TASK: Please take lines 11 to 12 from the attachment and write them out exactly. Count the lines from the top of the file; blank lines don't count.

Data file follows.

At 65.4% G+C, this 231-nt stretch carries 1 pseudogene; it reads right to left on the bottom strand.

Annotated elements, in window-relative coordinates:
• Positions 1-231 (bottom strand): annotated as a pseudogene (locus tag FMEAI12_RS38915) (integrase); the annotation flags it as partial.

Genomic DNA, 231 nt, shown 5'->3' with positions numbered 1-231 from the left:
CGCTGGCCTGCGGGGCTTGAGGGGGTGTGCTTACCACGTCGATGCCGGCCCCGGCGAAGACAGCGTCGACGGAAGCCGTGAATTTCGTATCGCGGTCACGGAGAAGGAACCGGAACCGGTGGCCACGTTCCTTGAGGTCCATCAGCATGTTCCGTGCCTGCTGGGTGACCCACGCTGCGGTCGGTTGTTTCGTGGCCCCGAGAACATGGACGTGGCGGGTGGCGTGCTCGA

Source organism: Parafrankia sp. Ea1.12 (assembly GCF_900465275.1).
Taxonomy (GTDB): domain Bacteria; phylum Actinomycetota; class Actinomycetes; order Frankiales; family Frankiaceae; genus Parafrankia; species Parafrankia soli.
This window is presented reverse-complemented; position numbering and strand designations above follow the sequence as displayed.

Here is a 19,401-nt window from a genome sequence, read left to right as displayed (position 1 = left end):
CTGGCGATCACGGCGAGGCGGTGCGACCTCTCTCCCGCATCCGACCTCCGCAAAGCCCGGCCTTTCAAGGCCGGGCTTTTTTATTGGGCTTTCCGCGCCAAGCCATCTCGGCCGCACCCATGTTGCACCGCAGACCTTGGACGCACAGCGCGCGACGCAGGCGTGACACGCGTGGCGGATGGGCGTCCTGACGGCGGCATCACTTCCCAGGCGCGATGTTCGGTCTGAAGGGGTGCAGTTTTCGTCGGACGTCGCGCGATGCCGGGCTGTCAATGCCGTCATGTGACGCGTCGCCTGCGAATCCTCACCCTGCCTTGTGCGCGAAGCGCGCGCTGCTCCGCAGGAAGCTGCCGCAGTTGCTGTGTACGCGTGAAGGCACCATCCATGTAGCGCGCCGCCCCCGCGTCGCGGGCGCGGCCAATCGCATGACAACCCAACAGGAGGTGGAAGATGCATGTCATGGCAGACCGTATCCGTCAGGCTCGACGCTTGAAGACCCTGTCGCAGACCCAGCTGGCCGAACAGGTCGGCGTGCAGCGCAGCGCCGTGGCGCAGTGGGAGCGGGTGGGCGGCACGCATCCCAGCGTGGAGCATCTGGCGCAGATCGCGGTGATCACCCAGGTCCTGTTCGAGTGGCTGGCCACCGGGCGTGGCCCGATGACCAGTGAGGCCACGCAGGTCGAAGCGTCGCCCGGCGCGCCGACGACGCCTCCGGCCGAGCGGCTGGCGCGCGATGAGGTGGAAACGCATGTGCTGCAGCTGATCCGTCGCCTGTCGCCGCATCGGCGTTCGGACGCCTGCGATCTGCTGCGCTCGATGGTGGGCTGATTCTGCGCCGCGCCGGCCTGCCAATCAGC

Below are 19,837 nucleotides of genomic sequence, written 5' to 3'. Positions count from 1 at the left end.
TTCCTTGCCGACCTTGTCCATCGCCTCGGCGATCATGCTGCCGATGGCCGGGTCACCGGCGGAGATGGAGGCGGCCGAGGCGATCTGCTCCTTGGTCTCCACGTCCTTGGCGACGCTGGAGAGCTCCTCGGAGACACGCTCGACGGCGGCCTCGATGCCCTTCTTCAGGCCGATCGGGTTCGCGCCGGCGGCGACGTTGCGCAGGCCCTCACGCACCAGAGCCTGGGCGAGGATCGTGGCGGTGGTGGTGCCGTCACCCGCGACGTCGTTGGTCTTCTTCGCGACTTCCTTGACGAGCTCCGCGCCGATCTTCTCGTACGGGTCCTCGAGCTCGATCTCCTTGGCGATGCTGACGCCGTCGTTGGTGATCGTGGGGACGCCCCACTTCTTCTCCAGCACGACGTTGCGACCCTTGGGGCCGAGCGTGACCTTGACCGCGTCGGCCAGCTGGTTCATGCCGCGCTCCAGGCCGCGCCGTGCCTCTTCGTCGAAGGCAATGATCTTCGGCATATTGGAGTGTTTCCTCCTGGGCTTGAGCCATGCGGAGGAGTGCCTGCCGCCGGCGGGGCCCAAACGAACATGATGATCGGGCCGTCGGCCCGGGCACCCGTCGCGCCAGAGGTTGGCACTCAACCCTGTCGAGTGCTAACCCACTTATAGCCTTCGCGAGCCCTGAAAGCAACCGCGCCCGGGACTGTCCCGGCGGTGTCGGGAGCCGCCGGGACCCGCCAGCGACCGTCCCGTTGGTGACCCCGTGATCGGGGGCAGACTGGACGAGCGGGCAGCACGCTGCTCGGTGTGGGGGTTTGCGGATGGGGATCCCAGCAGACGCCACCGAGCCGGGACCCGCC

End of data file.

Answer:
Below are 19,837 nucleotides of genomic sequence, written 5' to 3'. Positions count from 1 at the left end.
TTCCTTGCCGACCTTGTCCATCGCCTCGGCGATCATGCTGCCGATGGCCGGGTCACCGGCGGAGATGGAGGCGGCCGAGGCGATCTGCTCCTTGGTCTCCACGTCCTTGGCGACGCTGGAGAGCTCCTCGGAGACACGCTCGACGGCGGCCTCGATGCCCTTCTTCAGGCCGATCGGGTTCGCGCCGGCGGCGACGTTGCGCAGGCCCTCACGCACCAGAGCCTGGGCGAGGATCGTGGCGGTGGTGGTGCCGTCACCCGCGACGTCGTTGGTCTTCTTCGCGACTTCCTTGACGAGCTCCGCGCCGATCTTCTCGTACGGGTCCTCGAGCTCGATCTCCTTGGCGATGCTGACGCCGTCGTTGGTGATCGTGGGGACGCCCCACTTCTTCTCCAGCACGACGTTGCGACCCTTGGGGCCGAGCGTGACCTTGACCGCGTCGGCCAGCTGGTTCATGCCGCGCTCCAGGCCGCGCCGTGCCTCTTCGTCGAAGGCAATGATCTTCGGCATATTGGAGTGTTTCCTCCTGGGCTTGAGCCATGCGGAGGAGTGCCTGCCGCCGGCGGGGCCCAAACGAACATGATGATCGGGCCGTCGGCCCGGGCACCCGTCGCGCCAGAGGTTGGCACTCAACCCTGTCGAGTGCTAACCCACTTATAGCCTTCGCGAGCCCTGAAAGCAACCGCGCCCGGGACTGTCCCGGCGGTGTCGGGAGCCGCCGGGACCCGCCAGCGACCGTCCCGTTGGTGACCCCGTGATCGGGGGCAGACTGGACGAGCGGGCAGCACGCTGCTCGGTGTGGGGGTTTGCGGATGGGGATCCCAGCAGACGCCACCGAGCCGGGACCCGCC